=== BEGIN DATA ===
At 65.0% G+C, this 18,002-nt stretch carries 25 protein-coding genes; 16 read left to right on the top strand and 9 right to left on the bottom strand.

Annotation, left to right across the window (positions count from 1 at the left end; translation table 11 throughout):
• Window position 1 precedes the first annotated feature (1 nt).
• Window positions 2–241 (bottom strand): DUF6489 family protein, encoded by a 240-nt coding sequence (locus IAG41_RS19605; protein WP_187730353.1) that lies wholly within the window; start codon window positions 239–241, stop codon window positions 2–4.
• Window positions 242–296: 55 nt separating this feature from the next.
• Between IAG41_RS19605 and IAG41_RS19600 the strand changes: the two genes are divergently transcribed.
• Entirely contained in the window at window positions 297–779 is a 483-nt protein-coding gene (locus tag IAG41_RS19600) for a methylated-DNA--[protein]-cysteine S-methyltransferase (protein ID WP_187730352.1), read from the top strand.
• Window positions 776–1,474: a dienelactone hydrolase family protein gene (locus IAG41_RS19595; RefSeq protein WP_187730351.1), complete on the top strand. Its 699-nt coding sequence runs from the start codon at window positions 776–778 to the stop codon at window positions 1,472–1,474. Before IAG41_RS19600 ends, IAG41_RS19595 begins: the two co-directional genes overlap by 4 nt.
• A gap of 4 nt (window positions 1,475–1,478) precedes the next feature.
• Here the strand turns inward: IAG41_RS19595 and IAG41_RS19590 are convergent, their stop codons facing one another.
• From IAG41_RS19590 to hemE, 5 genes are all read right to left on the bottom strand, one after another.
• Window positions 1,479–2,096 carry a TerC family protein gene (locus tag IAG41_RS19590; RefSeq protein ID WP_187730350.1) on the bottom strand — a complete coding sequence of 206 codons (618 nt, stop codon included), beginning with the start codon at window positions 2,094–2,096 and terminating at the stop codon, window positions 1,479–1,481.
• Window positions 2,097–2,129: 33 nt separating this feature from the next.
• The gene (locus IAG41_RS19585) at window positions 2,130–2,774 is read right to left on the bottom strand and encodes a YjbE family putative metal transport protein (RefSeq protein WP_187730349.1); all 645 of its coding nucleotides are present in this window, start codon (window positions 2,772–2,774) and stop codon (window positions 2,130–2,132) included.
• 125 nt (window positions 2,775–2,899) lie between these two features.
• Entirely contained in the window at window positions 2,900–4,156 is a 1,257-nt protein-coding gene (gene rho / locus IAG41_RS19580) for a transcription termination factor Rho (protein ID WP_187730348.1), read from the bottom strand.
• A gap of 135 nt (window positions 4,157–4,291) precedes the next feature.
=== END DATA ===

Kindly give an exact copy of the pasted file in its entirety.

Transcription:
At 65.0% G+C, this 18,002-nt stretch carries 25 protein-coding genes; 16 read left to right on the top strand and 9 right to left on the bottom strand.

Annotation, left to right across the window (positions count from 1 at the left end; translation table 11 throughout):
• Window position 1 precedes the first annotated feature (1 nt).
• Window positions 2–241 (bottom strand): DUF6489 family protein, encoded by a 240-nt coding sequence (locus IAG41_RS19605; protein WP_187730353.1) that lies wholly within the window; start codon window positions 239–241, stop codon window positions 2–4.
• Window positions 242–296: 55 nt separating this feature from the next.
• Between IAG41_RS19605 and IAG41_RS19600 the strand changes: the two genes are divergently transcribed.
• Entirely contained in the window at window positions 297–779 is a 483-nt protein-coding gene (locus tag IAG41_RS19600) for a methylated-DNA--[protein]-cysteine S-methyltransferase (protein ID WP_187730352.1), read from the top strand.
• Window positions 776–1,474: a dienelactone hydrolase family protein gene (locus IAG41_RS19595; RefSeq protein WP_187730351.1), complete on the top strand. Its 699-nt coding sequence runs from the start codon at window positions 776–778 to the stop codon at window positions 1,472–1,474. Before IAG41_RS19600 ends, IAG41_RS19595 begins: the two co-directional genes overlap by 4 nt.
• A gap of 4 nt (window positions 1,475–1,478) precedes the next feature.
• Here the strand turns inward: IAG41_RS19595 and IAG41_RS19590 are convergent, their stop codons facing one another.
• From IAG41_RS19590 to hemE, 5 genes are all read right to left on the bottom strand, one after another.
• Window positions 1,479–2,096 carry a TerC family protein gene (locus tag IAG41_RS19590; RefSeq protein ID WP_187730350.1) on the bottom strand — a complete coding sequence of 206 codons (618 nt, stop codon included), beginning with the start codon at window positions 2,094–2,096 and terminating at the stop codon, window positions 1,479–1,481.
• Window positions 2,097–2,129: 33 nt separating this feature from the next.
• The gene (locus IAG41_RS19585) at window positions 2,130–2,774 is read right to left on the bottom strand and encodes a YjbE family putative metal transport protein (RefSeq protein WP_187730349.1); all 645 of its coding nucleotides are present in this window, start codon (window positions 2,772–2,774) and stop codon (window positions 2,130–2,132) included.
• 125 nt (window positions 2,775–2,899) lie between these two features.
• Entirely contained in the window at window positions 2,900–4,156 is a 1,257-nt protein-coding gene (gene rho / locus IAG41_RS19580) for a transcription termination factor Rho (protein ID WP_187730348.1), read from the bottom strand.
• A gap of 135 nt (window positions 4,157–4,291) precedes the next feature.